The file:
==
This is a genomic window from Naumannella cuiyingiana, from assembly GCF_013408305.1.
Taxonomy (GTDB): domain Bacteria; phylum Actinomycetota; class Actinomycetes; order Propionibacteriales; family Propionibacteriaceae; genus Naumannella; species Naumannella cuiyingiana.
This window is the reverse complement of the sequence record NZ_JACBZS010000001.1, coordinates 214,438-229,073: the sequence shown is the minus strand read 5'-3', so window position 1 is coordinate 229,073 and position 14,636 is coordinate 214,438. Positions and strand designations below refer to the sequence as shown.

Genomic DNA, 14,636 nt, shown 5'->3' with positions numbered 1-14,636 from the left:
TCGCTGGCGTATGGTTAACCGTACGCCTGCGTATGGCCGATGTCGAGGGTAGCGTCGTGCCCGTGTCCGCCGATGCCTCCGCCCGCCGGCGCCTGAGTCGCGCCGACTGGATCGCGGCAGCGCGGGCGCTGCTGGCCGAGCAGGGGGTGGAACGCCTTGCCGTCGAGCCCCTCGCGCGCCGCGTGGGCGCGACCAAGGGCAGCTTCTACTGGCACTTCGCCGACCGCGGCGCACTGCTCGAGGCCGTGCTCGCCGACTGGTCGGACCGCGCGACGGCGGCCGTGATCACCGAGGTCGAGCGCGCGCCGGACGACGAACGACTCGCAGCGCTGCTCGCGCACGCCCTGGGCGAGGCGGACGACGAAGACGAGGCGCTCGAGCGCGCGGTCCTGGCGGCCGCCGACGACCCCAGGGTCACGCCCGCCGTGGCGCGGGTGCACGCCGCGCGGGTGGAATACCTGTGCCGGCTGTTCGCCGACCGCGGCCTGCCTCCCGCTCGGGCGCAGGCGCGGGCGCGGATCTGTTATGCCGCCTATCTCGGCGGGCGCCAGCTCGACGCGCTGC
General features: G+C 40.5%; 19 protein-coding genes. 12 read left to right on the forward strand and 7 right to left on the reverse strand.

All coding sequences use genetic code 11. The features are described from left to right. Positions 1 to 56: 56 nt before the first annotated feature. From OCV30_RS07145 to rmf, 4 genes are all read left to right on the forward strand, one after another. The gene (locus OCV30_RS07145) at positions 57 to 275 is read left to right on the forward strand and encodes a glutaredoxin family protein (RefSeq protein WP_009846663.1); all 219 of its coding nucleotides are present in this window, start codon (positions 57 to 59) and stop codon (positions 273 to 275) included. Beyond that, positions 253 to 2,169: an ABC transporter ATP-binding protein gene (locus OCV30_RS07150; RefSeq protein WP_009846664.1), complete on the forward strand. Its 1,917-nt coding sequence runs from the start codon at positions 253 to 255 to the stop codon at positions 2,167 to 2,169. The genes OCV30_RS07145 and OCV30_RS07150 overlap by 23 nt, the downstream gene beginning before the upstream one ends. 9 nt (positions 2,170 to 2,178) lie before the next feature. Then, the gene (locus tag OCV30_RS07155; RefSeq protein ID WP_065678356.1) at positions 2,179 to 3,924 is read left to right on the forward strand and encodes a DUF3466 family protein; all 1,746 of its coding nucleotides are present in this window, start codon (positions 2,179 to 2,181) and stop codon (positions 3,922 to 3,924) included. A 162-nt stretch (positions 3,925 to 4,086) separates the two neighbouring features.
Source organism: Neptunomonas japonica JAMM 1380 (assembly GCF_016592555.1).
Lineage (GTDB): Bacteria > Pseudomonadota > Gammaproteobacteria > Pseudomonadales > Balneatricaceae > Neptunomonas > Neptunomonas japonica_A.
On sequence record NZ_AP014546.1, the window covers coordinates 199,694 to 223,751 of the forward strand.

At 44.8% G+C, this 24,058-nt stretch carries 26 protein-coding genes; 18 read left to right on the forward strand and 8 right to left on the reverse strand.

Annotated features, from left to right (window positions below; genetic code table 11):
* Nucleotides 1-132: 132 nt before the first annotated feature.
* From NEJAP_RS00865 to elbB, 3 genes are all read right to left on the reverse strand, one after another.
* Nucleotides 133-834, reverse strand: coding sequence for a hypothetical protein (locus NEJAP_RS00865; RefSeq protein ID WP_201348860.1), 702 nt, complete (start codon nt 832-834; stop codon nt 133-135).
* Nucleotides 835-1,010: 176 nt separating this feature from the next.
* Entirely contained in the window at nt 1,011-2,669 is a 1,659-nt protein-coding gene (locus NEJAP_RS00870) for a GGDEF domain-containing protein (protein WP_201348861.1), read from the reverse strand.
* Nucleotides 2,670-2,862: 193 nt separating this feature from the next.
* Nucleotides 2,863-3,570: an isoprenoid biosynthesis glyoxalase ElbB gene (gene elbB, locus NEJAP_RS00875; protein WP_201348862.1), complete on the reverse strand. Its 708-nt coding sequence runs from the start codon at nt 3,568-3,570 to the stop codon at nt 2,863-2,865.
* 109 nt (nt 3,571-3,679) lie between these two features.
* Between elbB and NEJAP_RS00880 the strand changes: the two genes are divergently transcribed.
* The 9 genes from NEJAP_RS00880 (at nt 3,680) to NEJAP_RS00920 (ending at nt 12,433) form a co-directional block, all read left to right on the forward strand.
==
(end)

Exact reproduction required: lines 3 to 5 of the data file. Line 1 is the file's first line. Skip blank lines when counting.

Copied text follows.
This window is the reverse complement of the sequence record NZ_JACBZS010000001.1, coordinates 214,438-229,073: the sequence shown is the minus strand read 5'-3', so window position 1 is coordinate 229,073 and position 14,636 is coordinate 214,438. Positions and strand designations below refer to the sequence as shown.

Genomic DNA, 14,636 nt, shown 5'->3' with positions numbered 1-14,636 from the left:
TCGCTGGCGTATGGTTAACCGTACGCCTGCGTATGGCCGATGTCGAGGGTAGCGTCGTGCCCGTGTCCGCCGATGCCTCCGCCCGCCGGCGCCTGAGTCGCGCCGACTGGATCGCGGCAGCGCGGGCGCTGCTGGCCGAGCAGGGGGTGGAACGCCTTGCCGTCGAGCCCCTCGCGCGCCGCGTGGGCGCGACCAAGGGCAGCTTCTACTGGCACTTCGCCGACCGCGGCGCACTGCTCGAGGCCGTGCTCGCCGACTGGTCGGACCGCGCGACGGCGGCCGTGATCACCGAGGTCGAGCGCGCGCCGGACGACGAACGACTCGCAGCGCTGCTCGCGCACGCCCTGGGCGAGGCGGACGACGAAGACGAGGCGCTCGAGCGCGCGGTCCTGGCGGCCGCCGACGACCCCAGGGTCACGCCCGCCGTGGCGCGGGTGCACGCCGCGCGGGTGGAATACCTGTGCCGGCTGTTCGCCGACCGCGGCCTGCCTCCCGCTCGGGCGCAGGCGCGGGCGCGGATCTGTTATGCCGCCTATCTCGGCGGGCGCCAGCTCGACGCGCTGC